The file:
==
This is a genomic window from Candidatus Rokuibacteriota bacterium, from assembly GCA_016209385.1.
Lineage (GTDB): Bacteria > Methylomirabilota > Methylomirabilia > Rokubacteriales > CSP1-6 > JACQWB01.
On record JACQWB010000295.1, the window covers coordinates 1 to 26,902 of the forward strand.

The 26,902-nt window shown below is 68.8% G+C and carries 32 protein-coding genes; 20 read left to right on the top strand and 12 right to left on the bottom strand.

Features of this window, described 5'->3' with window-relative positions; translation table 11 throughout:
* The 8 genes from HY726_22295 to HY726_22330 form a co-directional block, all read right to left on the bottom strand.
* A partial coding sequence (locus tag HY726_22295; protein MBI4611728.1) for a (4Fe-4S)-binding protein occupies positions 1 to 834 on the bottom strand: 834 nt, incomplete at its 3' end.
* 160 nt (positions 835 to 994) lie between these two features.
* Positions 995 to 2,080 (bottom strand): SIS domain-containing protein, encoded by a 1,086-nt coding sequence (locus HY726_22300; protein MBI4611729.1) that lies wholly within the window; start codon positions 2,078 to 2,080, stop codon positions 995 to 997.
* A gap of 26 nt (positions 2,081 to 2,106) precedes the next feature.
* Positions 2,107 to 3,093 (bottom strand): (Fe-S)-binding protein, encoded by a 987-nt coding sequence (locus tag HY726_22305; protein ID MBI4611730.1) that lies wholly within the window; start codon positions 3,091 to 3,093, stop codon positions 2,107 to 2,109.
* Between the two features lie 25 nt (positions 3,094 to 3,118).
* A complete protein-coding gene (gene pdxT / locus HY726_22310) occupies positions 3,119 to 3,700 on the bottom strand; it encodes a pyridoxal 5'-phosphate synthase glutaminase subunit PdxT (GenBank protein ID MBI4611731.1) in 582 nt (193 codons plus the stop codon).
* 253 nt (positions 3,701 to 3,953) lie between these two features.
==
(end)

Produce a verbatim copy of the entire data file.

This is a genomic window from Candidatus Rokuibacteriota bacterium, from assembly GCA_016209385.1.
Lineage (GTDB): Bacteria > Methylomirabilota > Methylomirabilia > Rokubacteriales > CSP1-6 > JACQWB01.
On record JACQWB010000295.1, the window covers coordinates 1 to 26,902 of the forward strand.

The 26,902-nt window shown below is 68.8% G+C and carries 32 protein-coding genes; 20 read left to right on the top strand and 12 right to left on the bottom strand.

Features of this window, described 5'->3' with window-relative positions; translation table 11 throughout:
* The 8 genes from HY726_22295 to HY726_22330 form a co-directional block, all read right to left on the bottom strand.
* A partial coding sequence (locus tag HY726_22295; protein MBI4611728.1) for a (4Fe-4S)-binding protein occupies positions 1 to 834 on the bottom strand: 834 nt, incomplete at its 3' end.
* 160 nt (positions 835 to 994) lie between these two features.
* Positions 995 to 2,080 (bottom strand): SIS domain-containing protein, encoded by a 1,086-nt coding sequence (locus HY726_22300; protein MBI4611729.1) that lies wholly within the window; start codon positions 2,078 to 2,080, stop codon positions 995 to 997.
* A gap of 26 nt (positions 2,081 to 2,106) precedes the next feature.
* Positions 2,107 to 3,093 (bottom strand): (Fe-S)-binding protein, encoded by a 987-nt coding sequence (locus tag HY726_22305; protein ID MBI4611730.1) that lies wholly within the window; start codon positions 3,091 to 3,093, stop codon positions 2,107 to 2,109.
* Between the two features lie 25 nt (positions 3,094 to 3,118).
* A complete protein-coding gene (gene pdxT / locus HY726_22310) occupies positions 3,119 to 3,700 on the bottom strand; it encodes a pyridoxal 5'-phosphate synthase glutaminase subunit PdxT (GenBank protein ID MBI4611731.1) in 582 nt (193 codons plus the stop codon).
* 253 nt (positions 3,701 to 3,953) lie between these two features.